Off Limits

"The next time you're waiting on the concourse at Denver International Airport, you may want to avoid a new paperback named Decree," this very column warned on September 16, 1999.

At the time, even Decree's Colorado author, G.H. Spaulding, agreed. Westword was "absolutely right," he noted, "for those who are easily frightened, that is. Because the novel features a terrorist attack on DIA, people who are a little squeamish should read it at home, at work -- anyplace but the airport."

Where, by the way, the book wasn't even stocked.

But the self-published thriller is still available at the Tattered Cover, as Spaulding's publicist recently reminded us in a release noting the mainstream media's failure to recognize Decree's importance, pushing its farsighted plot and promoting its naval-aviator author's "unique insight into the Arab mind."

That's just one of dozens of terrorism tie-ins to recently hit the Off Limits desk. Everyone from feng shui experts to grief counselors are touting their services, offering to help newspaper readers better understand what happened to the national psyche on September 11 -- and, in the process, maybe sell a few business sessions or books. Nothing like taking advantage of adversity.

Other missives are much more transparent. In a recent letter to Rudolph Giuliani, mayor of New York City (population 8 million), Kathryn Eccker, mayor of Black Hawk (population 118), noted that as a token of support, her town was sending a check for $50,000. "We ask that you use this money in some fashion for the many rescue workers in your city," she wrote. "It may only be enough to provide a cup of coffee and a sandwich to a crew of rescue workers."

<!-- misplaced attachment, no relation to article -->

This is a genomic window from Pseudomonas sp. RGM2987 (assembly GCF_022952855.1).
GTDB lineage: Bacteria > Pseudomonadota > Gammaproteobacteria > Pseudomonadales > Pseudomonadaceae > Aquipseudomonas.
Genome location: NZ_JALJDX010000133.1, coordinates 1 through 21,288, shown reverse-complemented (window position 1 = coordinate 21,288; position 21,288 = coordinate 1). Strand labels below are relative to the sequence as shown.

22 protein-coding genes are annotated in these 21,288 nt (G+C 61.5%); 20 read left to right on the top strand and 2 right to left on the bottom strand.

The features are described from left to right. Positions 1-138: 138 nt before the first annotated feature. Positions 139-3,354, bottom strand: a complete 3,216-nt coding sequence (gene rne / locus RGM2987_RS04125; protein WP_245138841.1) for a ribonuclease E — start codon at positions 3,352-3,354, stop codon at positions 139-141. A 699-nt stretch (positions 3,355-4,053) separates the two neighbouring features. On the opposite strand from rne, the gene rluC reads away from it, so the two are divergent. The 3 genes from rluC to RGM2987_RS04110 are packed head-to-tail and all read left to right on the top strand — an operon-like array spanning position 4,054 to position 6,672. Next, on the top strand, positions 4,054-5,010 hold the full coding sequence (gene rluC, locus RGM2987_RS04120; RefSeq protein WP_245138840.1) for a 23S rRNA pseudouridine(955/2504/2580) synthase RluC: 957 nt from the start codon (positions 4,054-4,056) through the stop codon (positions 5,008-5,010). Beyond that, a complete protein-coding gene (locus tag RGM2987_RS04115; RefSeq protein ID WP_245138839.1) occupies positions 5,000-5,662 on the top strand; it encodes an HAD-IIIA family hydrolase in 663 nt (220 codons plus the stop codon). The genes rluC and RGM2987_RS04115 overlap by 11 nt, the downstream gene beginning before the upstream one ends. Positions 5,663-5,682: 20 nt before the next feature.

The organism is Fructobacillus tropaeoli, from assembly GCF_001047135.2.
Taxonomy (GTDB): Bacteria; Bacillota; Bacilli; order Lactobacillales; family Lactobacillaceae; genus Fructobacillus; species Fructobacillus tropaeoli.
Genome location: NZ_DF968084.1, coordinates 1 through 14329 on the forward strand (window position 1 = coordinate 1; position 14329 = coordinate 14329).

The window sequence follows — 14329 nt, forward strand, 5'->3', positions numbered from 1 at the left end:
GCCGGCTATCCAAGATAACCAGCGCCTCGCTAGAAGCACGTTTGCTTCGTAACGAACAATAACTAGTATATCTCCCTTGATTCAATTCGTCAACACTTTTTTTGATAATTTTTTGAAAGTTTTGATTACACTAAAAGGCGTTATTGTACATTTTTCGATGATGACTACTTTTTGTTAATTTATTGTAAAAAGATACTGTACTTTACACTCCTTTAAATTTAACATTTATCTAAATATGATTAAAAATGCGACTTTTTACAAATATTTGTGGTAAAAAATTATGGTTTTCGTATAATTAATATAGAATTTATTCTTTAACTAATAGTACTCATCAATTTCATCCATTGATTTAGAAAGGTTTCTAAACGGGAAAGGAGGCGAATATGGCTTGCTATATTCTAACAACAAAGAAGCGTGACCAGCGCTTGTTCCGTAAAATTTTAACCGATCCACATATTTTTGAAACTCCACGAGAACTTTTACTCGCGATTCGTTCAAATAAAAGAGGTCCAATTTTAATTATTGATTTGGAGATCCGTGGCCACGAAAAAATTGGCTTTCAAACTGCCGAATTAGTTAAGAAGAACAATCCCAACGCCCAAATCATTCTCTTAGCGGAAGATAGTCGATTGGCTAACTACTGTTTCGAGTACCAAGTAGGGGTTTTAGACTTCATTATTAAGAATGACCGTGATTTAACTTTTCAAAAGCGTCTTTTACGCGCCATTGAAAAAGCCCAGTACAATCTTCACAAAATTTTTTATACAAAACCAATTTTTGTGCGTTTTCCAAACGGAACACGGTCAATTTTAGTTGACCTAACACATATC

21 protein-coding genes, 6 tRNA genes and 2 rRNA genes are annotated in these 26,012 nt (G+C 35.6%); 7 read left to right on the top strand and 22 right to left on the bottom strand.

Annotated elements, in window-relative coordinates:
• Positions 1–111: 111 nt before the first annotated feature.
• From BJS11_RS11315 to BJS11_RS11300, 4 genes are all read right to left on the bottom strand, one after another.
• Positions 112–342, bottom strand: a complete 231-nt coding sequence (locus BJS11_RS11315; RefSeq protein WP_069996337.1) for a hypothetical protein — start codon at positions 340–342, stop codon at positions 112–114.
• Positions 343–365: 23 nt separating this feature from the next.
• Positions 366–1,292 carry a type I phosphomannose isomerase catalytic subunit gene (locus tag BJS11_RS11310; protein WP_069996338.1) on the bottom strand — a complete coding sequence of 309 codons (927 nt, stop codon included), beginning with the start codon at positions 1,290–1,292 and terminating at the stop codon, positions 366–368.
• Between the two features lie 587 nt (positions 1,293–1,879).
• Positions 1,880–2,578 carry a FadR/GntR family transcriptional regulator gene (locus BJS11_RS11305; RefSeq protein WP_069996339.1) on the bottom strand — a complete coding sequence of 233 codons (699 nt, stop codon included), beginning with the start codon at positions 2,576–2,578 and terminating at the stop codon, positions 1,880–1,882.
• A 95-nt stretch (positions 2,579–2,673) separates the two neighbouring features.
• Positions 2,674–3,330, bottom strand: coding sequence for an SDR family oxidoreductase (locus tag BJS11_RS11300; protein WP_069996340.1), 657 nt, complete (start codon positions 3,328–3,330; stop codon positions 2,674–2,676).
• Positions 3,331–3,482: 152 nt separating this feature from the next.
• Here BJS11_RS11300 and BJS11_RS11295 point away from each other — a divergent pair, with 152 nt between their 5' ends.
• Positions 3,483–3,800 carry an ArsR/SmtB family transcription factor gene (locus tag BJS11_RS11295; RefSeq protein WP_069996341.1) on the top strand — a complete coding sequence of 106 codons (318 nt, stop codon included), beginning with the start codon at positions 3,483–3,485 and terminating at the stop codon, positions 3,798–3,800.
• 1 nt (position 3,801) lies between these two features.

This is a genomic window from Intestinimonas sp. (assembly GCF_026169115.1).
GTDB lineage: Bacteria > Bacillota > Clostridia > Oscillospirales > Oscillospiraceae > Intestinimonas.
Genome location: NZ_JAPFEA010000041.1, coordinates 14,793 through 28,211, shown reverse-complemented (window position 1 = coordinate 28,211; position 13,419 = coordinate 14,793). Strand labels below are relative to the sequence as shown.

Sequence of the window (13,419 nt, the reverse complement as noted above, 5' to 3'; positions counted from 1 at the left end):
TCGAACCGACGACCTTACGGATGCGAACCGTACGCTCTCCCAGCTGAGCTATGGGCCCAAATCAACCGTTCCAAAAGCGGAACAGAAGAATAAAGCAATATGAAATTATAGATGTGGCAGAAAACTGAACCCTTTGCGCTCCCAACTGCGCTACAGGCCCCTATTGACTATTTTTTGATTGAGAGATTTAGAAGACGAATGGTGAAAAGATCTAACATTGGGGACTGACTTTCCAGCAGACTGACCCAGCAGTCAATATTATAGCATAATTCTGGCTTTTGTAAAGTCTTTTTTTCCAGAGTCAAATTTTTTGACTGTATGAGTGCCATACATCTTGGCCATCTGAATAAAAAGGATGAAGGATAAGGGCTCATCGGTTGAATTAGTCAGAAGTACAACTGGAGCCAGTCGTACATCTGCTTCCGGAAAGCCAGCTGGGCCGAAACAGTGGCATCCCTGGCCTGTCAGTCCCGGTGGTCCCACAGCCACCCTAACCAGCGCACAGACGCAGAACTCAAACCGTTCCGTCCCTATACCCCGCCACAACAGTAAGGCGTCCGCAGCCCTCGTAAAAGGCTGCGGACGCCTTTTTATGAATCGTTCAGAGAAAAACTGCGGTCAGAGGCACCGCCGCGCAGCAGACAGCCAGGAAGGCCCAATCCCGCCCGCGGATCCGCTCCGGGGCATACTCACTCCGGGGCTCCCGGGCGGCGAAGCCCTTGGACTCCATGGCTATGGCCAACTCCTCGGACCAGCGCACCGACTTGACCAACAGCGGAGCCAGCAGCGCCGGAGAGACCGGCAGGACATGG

Yes, those New York prices can be rough, but Black Hawk can afford them. One of three Colorado towns to introduce limited-stakes gaming on October 1, 1991, Black Hawk today is the big winner of the trio, collecting close to half a billion dollars annually in gross gambling revenues.

So, Rudy, feel free to throw in a few Danishes with that order. And, as Eccker concluded, "We now await the day when we can all join together and sing 'New York, New York' in peace and joy once more."

Unless, of course, you're listening to a station owned by Clear Channel, which has included that song on its politically incorrect hit list.

Score! After three weeks on the sidelines, John Elway finally made it to the hot seat on the long-delayed final episode of the sports-superstars edition of Who Wants to Be a Millionaire?, which aired October 1 on Channel 7, trailing the newscast that followed Monday Night Football. But apparently Elway, a Stanford grad, hadn't been doing much to improve his mind during the time-out.

By the $64,000 question, he'd used up all three of his lifelines -- including a call to his agent. So when asked to name the sport in which a player stands behind a line called "oche," Elway walked away with the cash rather than toss a dart at the proper answer. Which, of course, was "Darts."


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